- The Washington Times - Tuesday, February 22, 2000

A hug for McCain

Nobody's ever questioned John McCain's toughness. Anyone who could stand up to the Vietnamese thugs in Hanoi is as tough as barbed wire.
But David Pryor, the former Democratic senator from Arkansas who is not necessarily as tough as barbed wire, thinks Mr. McCain is, well, a teddy bear. He gave a warm and cuddly assessment of him the other day at a political science seminar in Arkansas.
He was on the Senate Ethics Committee when it investigated Mr. McCain's role in the Keating Five savings and loan scandal, and says the Arizona senator avoided him for years afterward, apparently believing that he had helped prolong the investigation.
Once, Mr. Pryor said, when he got on an elevator, Mr. McCain got off. But on Mr. Pryor's last night in the Senate, as he was cleaning out his desk, Mr. McCain dropped by his office, apologized for mistreating him and asked for "a hug of forgiveness."
"That moment has meant a lot," Mr. Pryor told the Arkansas Democrat Gazette in Little Rock. He questions whether Mr. McCain has the temperament to be president, but says the Arizonan is "a tough man."
Says Mr. Pryor: "I have a warm feeling about him."

Never an issue

In the "how times have changed" category, the Game Show Network early yesterday morning telecast a 1964 rerun of a show in which a celebrity panel tries to guess the secret of a featured guest.
In this particular show, a middle-aged Mexican-American gentleman revealed that his secret occurred in 1929, when he was a 12-year-old pupil in the small south Texas town of Cotulla. The teacher had left the classroom for a moment, so the boy decided he'd stand up and entertain his classmates by performing various skits. And who should stroll back in to catch him in the act but the teacher.
Forced to leave college the previous year because he ran out of money, the young teacher promptly took the pupil by the hand and led him down a hallway and into a private office. And there, the proud, beaming man recalled for an equally impressed and amused panel, President-to-be Lyndon Baines Johnson bent him over his knee and delivered a good old-fashioned spanking.

Churchill lobby

Currently driving across country from Washington, D.C., to San Diego are Ron Nehring, director of national campaigns for Americans for Tax Reform, and Emily McGee, director of media relations for the Competitive Enterprise Institute.
Yesterday, Mr. Nehring wrote to Inside the Beltway on his computer laptop as the couple proceeded past mile marker 160 on Interstate 20 in eastern Louisiana.
"In the course of our trek, we've discovered a natural constituency that the Republican presidential candidates may have overlooked: truckers," Mr. Nehring reports.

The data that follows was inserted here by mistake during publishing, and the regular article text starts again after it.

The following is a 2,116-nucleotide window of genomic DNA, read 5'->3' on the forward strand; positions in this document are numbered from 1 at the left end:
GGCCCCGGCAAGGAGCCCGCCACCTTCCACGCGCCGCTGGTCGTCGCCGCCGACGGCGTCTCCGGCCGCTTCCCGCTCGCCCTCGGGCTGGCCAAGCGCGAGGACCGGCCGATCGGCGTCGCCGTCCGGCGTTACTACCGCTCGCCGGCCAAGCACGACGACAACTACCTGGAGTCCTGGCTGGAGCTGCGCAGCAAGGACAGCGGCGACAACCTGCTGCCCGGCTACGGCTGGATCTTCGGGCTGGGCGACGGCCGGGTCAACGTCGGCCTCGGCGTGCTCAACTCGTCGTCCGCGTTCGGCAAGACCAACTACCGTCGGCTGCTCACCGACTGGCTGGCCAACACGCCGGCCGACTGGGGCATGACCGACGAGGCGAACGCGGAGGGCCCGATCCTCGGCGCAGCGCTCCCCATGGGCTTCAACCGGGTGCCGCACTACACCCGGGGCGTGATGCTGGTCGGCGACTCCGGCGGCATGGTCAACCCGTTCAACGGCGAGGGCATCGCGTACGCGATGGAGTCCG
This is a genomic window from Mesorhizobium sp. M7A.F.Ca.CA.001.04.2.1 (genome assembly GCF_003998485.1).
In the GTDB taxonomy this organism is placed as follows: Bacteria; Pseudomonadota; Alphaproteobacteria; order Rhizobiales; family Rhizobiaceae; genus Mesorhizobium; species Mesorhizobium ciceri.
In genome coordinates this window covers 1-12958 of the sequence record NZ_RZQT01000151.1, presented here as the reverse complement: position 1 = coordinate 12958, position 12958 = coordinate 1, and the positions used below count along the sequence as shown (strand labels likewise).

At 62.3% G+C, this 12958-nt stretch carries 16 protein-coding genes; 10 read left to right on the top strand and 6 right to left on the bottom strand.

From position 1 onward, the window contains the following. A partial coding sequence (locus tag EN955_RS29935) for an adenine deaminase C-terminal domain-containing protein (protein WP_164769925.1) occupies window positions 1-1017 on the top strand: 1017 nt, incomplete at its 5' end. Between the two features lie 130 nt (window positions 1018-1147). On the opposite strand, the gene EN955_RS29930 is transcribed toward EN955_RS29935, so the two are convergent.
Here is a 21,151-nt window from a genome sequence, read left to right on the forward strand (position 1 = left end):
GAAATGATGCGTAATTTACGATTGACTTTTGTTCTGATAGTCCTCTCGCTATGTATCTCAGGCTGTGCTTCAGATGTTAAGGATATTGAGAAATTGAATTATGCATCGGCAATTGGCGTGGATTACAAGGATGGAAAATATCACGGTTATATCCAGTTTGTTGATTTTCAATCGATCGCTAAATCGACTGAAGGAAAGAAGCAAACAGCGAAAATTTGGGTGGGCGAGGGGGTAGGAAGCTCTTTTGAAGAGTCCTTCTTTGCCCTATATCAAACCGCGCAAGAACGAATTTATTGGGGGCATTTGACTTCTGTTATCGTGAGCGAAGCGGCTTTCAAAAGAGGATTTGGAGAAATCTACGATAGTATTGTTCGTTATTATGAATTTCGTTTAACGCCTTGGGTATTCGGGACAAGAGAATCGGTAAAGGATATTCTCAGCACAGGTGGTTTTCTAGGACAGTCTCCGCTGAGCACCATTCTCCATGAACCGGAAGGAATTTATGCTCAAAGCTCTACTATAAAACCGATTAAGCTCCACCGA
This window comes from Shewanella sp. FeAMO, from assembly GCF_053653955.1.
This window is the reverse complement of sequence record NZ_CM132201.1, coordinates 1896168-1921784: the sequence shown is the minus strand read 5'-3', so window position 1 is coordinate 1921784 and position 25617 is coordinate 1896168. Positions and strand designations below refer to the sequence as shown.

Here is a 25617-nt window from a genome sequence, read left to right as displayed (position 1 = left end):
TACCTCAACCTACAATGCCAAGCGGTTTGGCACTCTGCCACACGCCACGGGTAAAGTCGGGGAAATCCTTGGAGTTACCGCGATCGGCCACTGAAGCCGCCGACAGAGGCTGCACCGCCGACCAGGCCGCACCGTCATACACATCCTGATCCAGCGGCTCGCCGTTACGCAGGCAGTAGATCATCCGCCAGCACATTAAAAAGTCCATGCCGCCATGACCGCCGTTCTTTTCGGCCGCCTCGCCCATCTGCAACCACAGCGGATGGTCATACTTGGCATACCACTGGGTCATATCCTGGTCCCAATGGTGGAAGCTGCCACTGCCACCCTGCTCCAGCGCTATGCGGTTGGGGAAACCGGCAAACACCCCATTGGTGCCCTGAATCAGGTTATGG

As the two stood "looking enormously out of place at the truck stop lunch counter in Tallulah, La., one trucker finally turned to us and asked 'What do y'all do?' Once I mentioned I worked for Americans for Tax Reform in Washington, the whole counter decided it was time to let 'somebody in Washington' know just what they were thinking."
The two Washingtonians sat and listened as "every trucker at the counter echoed some conservative theme: taxes are too high, fuel taxes in particular are too high, the railroad lobbyists in Washington want to put truckers out of business, and so on. One trucker even paraphrased Winston Churchill, informing us that 'government cannot give us anything that it has not already taken away.'
"Maybe it's time the Republican presidential candidates started putting a few truck stops into their campaign schedules," Mr. Nehring wrote.

Seat of Democracy

Texas Gov. George W. Bush doesn't arrive to campaign in Virginia in advance of its primary until later this week. Arizona Sen. John McCain will follow closely on his opponent's heels, if he doesn't get to the Old Dominion first.
And while neither of the leading Republican presidential candidates was here to walk in yesterday's annual George Washington's Birthday Parade in historic Alexandria, Va., both campaigns were very well represented.
Mr. Bush had a bus drive the parade route through the quaint Old Town streets, while Mr. McCain's look-alike sibling sat atop the back seat of a shiny red convertible, the placard on the side simply reading, "John's Brother."
Both presidential candidates know Alexandria well. Mr. McCain and his wife lived in the old seaport city along the banks of the Potomac River for years, and he has his national campaign headquartered, as luck would have it, on the same street as yesterday's parade route. Mr. Bush is another frequent visitor to Alexandria, and his younger brother Marvin is one of the city's longtime residents.
Still, this city that George Washington and Robert E. Lee both called home is a Democratic stronghold and therefore leans to Vice President Al Gore. It doesn't hurt that wife Tipper grew up here as well.

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